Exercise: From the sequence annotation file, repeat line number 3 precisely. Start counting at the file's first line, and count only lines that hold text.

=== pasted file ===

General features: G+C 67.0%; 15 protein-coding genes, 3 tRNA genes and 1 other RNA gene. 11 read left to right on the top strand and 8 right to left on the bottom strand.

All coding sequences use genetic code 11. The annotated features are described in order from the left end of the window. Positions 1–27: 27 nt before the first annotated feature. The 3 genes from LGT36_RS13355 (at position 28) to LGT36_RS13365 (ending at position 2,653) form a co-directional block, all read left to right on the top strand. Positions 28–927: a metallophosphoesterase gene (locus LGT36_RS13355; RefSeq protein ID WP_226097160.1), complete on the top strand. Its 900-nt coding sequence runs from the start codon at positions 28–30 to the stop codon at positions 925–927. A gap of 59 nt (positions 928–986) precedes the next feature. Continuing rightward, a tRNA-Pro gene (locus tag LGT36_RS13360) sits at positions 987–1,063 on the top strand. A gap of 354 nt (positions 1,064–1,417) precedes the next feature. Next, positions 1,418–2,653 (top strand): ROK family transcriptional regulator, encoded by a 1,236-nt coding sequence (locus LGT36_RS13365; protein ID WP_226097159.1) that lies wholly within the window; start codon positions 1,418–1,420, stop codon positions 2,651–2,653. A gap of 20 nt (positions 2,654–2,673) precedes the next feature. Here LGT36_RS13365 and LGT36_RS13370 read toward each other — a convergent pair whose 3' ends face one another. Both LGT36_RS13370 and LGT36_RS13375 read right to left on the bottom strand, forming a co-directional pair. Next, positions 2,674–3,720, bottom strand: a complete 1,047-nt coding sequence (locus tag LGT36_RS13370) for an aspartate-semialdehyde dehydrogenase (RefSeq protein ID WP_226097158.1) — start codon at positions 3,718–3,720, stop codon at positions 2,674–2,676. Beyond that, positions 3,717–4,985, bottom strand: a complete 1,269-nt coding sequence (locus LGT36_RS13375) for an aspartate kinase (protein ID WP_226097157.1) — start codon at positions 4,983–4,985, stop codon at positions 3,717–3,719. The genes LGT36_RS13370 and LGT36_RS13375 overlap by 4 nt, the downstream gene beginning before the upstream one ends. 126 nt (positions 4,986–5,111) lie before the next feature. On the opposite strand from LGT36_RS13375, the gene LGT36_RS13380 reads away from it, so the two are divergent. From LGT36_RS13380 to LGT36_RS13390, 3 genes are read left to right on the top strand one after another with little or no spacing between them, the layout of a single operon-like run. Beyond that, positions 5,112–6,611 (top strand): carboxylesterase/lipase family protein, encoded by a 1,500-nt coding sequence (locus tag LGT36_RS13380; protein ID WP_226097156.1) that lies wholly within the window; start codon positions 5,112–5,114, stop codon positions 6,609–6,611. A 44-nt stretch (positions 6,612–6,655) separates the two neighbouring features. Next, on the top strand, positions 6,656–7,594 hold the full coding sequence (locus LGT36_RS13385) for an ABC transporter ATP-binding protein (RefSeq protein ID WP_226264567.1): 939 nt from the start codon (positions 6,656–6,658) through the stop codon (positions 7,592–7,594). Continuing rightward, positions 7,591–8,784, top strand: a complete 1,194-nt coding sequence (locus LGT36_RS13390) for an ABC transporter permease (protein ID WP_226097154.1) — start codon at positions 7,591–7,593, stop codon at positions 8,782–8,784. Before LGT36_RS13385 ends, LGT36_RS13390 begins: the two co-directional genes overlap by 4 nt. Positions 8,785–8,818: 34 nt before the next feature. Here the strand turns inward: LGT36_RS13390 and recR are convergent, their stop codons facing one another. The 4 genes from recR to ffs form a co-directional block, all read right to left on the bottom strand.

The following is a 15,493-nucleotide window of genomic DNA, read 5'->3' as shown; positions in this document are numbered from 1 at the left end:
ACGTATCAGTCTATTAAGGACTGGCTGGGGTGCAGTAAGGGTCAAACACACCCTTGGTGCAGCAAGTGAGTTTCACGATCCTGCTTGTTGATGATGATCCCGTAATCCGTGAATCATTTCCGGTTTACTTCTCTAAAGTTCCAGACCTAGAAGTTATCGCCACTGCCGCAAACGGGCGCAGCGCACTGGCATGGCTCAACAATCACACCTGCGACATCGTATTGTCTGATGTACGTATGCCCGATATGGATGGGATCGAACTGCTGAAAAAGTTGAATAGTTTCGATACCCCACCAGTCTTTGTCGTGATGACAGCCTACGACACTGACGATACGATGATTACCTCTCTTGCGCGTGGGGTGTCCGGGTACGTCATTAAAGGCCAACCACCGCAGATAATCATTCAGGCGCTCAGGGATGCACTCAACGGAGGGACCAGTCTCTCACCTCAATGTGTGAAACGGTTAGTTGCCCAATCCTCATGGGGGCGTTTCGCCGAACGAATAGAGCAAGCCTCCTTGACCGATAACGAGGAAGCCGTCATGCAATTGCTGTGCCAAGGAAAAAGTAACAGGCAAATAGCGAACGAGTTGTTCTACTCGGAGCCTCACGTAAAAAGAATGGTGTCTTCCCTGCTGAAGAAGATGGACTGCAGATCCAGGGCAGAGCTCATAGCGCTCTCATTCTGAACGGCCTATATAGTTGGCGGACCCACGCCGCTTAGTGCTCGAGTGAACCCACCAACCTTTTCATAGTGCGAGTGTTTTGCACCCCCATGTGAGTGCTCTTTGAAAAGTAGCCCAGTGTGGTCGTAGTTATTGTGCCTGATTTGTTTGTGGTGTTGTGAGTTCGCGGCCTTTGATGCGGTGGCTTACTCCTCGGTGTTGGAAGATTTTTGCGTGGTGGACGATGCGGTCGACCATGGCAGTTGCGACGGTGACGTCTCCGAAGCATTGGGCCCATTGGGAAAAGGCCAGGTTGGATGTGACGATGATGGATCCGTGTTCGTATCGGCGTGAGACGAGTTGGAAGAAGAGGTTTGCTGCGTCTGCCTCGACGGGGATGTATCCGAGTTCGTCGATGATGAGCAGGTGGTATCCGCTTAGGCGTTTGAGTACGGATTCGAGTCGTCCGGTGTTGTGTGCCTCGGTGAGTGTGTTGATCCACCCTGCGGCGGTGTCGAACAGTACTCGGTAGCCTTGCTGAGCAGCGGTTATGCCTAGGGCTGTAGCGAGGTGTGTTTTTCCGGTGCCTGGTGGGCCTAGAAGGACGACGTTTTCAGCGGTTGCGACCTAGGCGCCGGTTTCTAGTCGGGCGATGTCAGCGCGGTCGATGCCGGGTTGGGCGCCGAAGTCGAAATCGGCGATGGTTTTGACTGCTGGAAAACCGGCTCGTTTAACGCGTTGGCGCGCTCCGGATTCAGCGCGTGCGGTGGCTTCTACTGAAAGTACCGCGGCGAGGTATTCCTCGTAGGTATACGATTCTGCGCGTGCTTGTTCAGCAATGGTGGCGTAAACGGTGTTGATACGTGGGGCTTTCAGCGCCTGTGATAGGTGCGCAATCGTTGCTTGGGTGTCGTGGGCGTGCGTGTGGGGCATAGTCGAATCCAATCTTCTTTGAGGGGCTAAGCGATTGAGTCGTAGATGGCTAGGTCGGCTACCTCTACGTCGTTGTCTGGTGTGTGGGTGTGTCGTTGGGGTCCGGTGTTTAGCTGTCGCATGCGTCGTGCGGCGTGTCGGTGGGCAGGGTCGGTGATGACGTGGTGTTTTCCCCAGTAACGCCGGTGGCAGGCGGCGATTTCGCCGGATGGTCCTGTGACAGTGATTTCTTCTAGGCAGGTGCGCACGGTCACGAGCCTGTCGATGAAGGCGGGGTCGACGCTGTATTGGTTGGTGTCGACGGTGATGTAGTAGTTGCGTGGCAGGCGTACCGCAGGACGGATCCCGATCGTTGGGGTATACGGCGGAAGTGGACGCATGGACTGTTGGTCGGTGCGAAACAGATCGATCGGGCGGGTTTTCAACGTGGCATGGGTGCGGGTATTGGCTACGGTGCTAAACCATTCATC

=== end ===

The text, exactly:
The following is a 15,493-nucleotide window of genomic DNA, read 5'->3' as shown; positions in this document are numbered from 1 at the left end: